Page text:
April 15/17 |
by Rev Gordon Taylor
Easter vigil is the Saturday before the day of resurrection. Spiritually speaking, it is a day to go even slower than usual, to let the truths we have heard … percolate … steep … soak in.
The T.R.C. home webpage declares:
Indian Residential Schools date back to the1870’s. The policy behind the government funded, church-run schools attempted to “kill the Indian in the child”. Over 130 residential schools were located across the country, with the last one closing in 1996. More than 150,000 First Nations, Métis and Inuit children were taken from their families and placed in these schools.
If “kill the Indian in the child” meant “civilize Indigenous children” – was this agenda achieved?
Margaret Simpson, who attended the Fort Chipewyan, Alberta, school, described [learning to lie] as a survival technique.
I learned how to lie, to lie so that I will get away with whatever Sister wanted me to do and that whatever she wanted to hear, that’s what I told her even if it was a lie. So it got easier and I got pretty good at lying and I had a real time to get out of that lying as I got older in life to be able to tell the truth and to know the difference of what was happening because of that lie that it became such a habit for me. I had a real hard time even after I left the residential school.
Noel Knockwood said that at the Shubenacadie school, he learned to fake submission.
We learned how to play the game and acknowledged and bowed our heads in agreement and whatever they said we agreed with them, because they were too powerful to fight and they were too strong to, to, for us to change their, their habits and their ways of living.
John B. Custer learned to rebel at residential school. The only things he took away from his years at the school near The Pas, Manitoba, were a guilty conscience and a bad attitude.
So instead of learning anything in that residential school, we, we learned just the opposite from good. We learned how to steal, we learned how to fight, we learned how to cheat, we learned how to lie. And to tell the truth, I thought I was gonna go to hell, so I didn’t give a shit. I was sort of a rebel in the residential school. I didn’t listen, so I was always being punished.
Hazel Ewanchuk attended two residential schools in southern Manitoba, where she learned that love was a lie.
You know we were ordered around like, we were already big girls, you know. We had to take the orders no matter what. You couldn’t say, you know, I can’t do that, you did it, or else you got a strapping, and we had Bible study every night. I didn’t mind that. I thought, what are they preaching here about love? Where is that love? You know. There was no love for us. They made a liar out of Bibles and liars of themselves too.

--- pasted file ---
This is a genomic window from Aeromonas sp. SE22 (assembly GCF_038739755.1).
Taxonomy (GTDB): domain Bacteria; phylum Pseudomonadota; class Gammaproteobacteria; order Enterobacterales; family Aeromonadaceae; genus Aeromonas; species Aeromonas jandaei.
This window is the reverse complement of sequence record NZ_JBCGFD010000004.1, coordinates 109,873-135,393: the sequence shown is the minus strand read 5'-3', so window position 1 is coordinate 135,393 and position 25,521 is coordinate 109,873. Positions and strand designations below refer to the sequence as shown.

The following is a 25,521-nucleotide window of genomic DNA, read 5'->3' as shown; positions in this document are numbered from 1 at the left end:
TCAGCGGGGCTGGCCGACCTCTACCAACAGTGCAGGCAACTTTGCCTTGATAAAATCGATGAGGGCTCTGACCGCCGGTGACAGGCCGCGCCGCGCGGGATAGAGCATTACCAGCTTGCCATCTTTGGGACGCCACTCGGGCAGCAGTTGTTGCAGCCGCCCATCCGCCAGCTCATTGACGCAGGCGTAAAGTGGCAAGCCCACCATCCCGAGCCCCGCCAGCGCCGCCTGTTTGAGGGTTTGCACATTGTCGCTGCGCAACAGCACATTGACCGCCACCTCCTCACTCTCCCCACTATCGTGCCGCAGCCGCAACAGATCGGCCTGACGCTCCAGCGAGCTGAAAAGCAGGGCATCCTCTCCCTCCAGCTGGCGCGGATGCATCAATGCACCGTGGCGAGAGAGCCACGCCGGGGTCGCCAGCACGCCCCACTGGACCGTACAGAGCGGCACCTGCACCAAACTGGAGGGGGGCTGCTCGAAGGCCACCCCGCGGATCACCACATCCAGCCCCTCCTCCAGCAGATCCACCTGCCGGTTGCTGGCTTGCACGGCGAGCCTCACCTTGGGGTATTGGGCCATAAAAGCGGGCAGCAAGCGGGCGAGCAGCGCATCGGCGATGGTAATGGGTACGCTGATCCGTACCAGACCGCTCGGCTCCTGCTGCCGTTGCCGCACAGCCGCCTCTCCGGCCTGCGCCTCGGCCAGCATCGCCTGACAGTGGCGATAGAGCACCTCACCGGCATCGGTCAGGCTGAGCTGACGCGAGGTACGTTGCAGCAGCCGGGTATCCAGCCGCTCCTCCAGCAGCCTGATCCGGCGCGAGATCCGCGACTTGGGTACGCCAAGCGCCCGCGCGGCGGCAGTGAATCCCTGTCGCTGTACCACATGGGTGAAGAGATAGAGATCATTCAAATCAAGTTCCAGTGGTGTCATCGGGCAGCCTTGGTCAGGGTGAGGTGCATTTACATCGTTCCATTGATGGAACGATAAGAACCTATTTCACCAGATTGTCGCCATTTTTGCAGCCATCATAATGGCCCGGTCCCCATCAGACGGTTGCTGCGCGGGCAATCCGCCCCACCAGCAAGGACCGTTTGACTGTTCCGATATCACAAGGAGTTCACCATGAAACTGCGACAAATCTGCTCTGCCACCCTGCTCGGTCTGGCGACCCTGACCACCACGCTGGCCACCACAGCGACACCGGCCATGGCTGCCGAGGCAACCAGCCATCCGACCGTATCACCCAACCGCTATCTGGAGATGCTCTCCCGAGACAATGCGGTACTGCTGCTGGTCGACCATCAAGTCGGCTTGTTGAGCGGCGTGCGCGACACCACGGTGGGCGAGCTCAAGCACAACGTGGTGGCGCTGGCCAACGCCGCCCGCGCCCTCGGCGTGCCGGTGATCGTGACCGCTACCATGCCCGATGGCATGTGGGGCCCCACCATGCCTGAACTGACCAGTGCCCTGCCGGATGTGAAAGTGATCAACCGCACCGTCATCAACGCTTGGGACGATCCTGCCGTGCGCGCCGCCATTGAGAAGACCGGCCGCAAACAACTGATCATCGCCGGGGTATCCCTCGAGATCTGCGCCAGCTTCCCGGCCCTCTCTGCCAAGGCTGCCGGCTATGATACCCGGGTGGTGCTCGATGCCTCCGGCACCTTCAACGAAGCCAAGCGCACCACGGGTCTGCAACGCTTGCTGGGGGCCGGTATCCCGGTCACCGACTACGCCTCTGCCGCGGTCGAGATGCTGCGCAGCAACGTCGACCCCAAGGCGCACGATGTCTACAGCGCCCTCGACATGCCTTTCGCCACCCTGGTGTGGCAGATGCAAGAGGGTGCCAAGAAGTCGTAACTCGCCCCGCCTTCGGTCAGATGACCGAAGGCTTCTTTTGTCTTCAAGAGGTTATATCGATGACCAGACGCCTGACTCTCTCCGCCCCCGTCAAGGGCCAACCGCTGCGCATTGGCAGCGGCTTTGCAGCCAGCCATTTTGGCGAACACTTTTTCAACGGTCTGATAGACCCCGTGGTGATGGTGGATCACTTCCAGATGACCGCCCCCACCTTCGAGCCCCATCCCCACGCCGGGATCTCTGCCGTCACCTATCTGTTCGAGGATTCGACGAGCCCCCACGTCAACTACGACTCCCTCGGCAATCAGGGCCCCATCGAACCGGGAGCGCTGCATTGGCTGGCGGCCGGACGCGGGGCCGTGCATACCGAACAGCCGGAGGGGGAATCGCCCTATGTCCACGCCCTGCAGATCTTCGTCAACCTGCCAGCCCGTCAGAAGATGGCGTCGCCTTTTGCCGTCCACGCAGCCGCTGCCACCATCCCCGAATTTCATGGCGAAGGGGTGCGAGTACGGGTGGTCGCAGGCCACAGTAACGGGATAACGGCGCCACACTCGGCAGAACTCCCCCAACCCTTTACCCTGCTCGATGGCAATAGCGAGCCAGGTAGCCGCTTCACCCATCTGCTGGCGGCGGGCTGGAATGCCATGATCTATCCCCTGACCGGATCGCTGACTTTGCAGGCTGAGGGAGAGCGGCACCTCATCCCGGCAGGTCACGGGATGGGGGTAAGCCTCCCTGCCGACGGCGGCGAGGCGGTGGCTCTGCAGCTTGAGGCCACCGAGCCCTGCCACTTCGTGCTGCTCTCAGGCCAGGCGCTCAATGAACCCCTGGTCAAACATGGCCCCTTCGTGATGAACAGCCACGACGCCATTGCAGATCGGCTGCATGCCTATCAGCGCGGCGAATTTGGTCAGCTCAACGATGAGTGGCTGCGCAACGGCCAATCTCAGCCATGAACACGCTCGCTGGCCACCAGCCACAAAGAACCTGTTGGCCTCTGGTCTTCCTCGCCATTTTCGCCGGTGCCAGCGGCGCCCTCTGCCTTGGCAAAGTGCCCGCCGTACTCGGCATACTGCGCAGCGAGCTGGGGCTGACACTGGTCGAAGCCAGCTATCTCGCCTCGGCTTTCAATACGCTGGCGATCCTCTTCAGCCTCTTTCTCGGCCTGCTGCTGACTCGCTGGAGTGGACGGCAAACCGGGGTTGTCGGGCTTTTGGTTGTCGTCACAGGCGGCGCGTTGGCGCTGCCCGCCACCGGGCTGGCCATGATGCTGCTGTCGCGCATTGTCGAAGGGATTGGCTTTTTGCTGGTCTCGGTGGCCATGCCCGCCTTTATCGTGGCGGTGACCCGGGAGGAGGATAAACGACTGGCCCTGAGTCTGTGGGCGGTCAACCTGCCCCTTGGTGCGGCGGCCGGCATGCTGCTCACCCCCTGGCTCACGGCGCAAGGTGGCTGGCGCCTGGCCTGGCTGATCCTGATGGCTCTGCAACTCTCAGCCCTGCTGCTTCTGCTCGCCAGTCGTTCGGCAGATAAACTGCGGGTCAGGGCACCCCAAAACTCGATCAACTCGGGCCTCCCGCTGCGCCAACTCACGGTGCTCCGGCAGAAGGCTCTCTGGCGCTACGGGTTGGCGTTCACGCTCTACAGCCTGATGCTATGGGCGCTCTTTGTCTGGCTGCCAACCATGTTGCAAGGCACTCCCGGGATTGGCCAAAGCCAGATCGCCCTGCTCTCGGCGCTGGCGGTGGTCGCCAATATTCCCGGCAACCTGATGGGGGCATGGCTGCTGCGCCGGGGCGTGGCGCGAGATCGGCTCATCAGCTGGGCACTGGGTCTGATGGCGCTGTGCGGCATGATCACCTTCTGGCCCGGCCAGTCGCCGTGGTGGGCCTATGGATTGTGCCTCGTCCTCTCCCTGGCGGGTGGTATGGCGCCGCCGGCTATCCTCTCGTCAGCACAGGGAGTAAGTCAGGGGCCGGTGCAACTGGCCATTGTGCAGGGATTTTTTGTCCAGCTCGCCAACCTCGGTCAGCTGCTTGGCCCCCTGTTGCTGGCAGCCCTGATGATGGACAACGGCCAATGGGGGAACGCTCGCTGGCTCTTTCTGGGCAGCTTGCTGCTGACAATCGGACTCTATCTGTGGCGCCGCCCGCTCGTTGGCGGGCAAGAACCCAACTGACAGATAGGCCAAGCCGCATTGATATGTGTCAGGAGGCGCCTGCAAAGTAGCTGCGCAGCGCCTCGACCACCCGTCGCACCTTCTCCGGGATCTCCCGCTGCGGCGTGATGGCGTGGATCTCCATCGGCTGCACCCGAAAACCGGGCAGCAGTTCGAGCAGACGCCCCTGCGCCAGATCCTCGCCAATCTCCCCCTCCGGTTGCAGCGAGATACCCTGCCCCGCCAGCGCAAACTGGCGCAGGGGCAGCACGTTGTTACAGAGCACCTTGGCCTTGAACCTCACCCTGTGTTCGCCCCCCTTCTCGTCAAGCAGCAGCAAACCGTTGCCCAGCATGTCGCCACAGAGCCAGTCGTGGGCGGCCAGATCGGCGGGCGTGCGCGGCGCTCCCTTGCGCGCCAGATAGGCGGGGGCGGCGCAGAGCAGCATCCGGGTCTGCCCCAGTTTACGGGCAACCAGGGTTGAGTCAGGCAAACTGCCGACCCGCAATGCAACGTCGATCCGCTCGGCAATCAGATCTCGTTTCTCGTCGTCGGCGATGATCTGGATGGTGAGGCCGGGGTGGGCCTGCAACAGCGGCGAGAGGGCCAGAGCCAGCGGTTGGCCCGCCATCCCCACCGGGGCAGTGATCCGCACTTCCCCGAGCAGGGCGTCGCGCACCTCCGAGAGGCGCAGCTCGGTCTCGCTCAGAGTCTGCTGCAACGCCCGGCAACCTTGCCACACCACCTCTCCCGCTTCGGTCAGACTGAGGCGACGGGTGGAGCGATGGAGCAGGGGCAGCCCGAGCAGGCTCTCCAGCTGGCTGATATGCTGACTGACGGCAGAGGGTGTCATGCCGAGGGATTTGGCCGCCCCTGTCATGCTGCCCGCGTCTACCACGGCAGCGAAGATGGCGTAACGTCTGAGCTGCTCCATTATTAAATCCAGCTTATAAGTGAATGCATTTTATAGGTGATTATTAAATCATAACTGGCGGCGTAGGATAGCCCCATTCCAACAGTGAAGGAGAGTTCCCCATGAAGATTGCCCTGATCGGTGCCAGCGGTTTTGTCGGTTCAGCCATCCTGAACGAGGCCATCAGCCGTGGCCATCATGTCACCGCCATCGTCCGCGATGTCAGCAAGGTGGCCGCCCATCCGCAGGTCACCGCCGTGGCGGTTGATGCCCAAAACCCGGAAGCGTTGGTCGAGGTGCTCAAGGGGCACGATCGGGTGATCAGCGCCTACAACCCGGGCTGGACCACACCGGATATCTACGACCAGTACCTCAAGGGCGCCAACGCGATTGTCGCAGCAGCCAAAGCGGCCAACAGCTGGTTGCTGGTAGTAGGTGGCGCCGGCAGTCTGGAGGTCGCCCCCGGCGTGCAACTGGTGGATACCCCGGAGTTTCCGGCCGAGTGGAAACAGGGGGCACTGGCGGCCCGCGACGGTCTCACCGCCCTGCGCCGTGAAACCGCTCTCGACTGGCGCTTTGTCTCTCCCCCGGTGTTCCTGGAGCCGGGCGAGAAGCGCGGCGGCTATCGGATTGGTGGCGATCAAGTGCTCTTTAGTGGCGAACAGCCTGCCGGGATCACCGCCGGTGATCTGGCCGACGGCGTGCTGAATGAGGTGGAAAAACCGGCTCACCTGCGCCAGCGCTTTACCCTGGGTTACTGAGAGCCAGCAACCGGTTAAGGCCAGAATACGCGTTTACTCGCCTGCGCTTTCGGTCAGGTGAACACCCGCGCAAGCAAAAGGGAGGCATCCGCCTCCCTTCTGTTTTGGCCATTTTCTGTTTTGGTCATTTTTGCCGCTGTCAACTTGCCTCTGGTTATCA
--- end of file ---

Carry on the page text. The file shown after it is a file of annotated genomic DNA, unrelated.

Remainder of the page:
Elaine Durocher felt that she received no meaningful education at the school at Kamsack, Saskatchewan. Rather, she learned the tools for a life on the fringes of society in the sex trade.
They were there to discipline you, teach you, beat you, rape you, molest you, but I never got an education. I knew how to run. I knew how to manipulate. Once I knew that I could get money for touching, and this may sound bad, but once I knew that I could touch a man’s penis for candy, that set the pace for when I was a teenager, and I could pull tricks as a prostitute. That, that’s what the residential school taught me. It taught me how to lie, how to manipulate, how to exchange sexual favours for cash, meals, whatever, whatever the case may be.
Let’s listen to what some of the students had to say about leaving the residential school as they finally closed.
Dorene Bernard was at the Shubenacadie school when it closed in 1967.
Remember my last day walking out of the residential school at the end of June 1967, and we were the last ones to leave … And it was just like an evil place, it was empty, you hear your echoes walking through and talking, like this place, you could hear your echo everywhere you went.
Rose Marie Prosper
And I could remember getting into the car, looking back, and Sister came running down the stairs, and she said, “You forgot something. Dorene, you forgot something,” and she passed me that Bible missal. And I took it and I threw it, I threw it away and told her to keep it, “I don’t need it where I’m going.”
And my sister was even scared when we were getting ready to leave. “Don’t do that. Don’t say that,” she said. I said, “What can they do to me? They’re not going to do anything to us now. We’re outta here.”
As an educational enterprise the system was bankrupt. Apparently, its agenda was not “to civilize”.
“Kill the Indian in the child” in residential school experiences more closely resembled an effort to extinguish Indigenous relationships, language, identity, pride, and culture, so there would no longer be Indigenous people to whom the Crown owed treaty obligations.
Thankfully, that agenda seems to have failed, also.
He has besieged and enveloped me with bitterness and tribulation; he has made me sit in darkness like the dead of long ago. He has walled me about so that I cannot escape; he has put heavy chains on me. Lamentations 3:5-7
The Survivors Speak. 2015. Truth and Reconciliation Commission. pp. 119-120, 201-203